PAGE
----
NOW the soil is warming up, it is time to get going with growing vegetables. If you are new to growing them and it all seems daunting, don’t worry. As long as you keep it simple and grow only what you like and in small amounts, you will be fine.

You don’t even have to have a large garden, as many vegetables can be grown in containers. Give them a sunny site, a good feed and constant water and they should grow quite happily.

Get the kids involved by getting them to help sow seeds and with the planting out of larger plants. It will be fun, they will be interested in watching the vegetables grow and they even might enjoy eating them.

Vegetables such as courgettes, sweetcorn and pumpkin can be sown indoors now and “hardened off” before being planted outside.

Hardening off is when you bring the plants from inside and take them out and put in a cold frame or under some glass or plastic in the daytime and cover them with horticultural frost fleece at night.

You gradually lift the glass in the daytime, each day, until you uncover them completely.

Radishes, beetroot and Swiss chard are examples of more frost-hardy vegetables which can either be sown directly into the ground or containers or bought as more mature plants now.

Some of us are time-poor or don’t want to be bothered sowing seeds. Thankfully, most garden centres will be selling plants ready-sown in packs, strips or pots.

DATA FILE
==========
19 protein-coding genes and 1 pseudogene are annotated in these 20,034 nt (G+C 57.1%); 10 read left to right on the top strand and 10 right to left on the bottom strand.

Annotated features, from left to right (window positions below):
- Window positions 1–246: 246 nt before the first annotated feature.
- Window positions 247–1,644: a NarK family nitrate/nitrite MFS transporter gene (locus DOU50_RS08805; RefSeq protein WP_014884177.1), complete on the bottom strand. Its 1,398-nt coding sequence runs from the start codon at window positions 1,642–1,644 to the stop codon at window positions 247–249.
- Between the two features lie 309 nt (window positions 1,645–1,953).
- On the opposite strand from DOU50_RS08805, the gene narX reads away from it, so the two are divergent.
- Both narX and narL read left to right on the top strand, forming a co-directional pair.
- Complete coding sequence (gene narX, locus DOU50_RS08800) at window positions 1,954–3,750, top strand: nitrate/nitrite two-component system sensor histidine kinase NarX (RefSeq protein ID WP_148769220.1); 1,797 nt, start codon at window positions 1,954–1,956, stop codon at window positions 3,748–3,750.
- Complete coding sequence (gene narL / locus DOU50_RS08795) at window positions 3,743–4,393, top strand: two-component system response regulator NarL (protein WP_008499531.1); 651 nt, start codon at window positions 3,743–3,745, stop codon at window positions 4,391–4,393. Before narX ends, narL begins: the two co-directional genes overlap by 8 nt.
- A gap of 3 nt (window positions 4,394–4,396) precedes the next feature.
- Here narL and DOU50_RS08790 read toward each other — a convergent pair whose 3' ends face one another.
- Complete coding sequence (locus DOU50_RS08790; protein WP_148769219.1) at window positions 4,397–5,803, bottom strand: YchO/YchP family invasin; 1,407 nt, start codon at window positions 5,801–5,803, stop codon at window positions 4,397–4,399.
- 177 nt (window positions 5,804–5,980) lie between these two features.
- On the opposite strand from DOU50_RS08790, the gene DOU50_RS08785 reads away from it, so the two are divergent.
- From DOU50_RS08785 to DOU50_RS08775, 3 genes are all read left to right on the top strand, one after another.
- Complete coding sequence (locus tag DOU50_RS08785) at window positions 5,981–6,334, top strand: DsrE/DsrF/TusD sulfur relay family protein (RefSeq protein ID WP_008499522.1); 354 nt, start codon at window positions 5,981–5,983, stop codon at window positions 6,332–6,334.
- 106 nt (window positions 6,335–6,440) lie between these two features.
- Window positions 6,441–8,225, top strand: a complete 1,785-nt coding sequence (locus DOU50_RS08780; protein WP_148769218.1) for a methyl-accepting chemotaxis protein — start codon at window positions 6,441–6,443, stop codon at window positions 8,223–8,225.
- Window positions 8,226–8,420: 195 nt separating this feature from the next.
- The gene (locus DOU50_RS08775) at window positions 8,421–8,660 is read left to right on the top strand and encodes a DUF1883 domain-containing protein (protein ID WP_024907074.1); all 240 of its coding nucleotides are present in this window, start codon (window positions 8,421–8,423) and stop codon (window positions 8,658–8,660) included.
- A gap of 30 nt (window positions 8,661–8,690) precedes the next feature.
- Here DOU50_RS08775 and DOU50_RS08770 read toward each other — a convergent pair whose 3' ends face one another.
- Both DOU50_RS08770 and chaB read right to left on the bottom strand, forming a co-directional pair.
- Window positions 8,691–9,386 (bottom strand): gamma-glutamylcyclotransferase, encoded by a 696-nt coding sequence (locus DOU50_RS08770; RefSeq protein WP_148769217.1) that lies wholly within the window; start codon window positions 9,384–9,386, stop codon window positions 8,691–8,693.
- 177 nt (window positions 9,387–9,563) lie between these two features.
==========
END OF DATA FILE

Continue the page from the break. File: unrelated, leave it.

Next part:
When planting them out, be careful not to damage them, so hold them by their leaves and not their stem, otherwise you can damage the internal tissues which carry the water and food.

And if you don’t even have time to do that, then you can buy plants, such as lettuces, already growing in a large container to go straight on your patio.

Meanwhile, two plants have caught my attention during the past few days for different reasons.

First, the dandelion. Virtually everyone with a garden has one or more whether in their lawn, flower beds or block paving.

In each flower head, within the ring of petals, there are a large number of florets – individual flowers – which mature into the parachute carrying seed we use to call sugar stealers.

So every flower is capable of producing large numbers of seeds and also has this high-tech and efficient distribution system.

They do provide an early season supply of pollen for insects, the seeds are eaten by birds and we can also eat every part of the plant, if you so wish, but the long tap root make them difficult to remove.

An application of Tumbleweed or any glysophosphate based weedkiller will see them off.

The second plant is the pieris.

For a few weeks the red bract varieties, Forest Flame being the most popular, give a flash of colour to gardens whatever the weather throws at them. The mature specimens look particularly good in older gardens against dark backgrounds or stonework and following the showy bracks they produce their delicate flowers.

A new product which is selling exceptionally well is the Miracle Gro Flower Magic.

Available in three colour mixes, it is a seed mix of annual border plants with coir to broadcast (spread) on to your soil.

The reports have been very good although any broadcast seed is dependent on the weather, heavy rain stopping some varieties from establishing.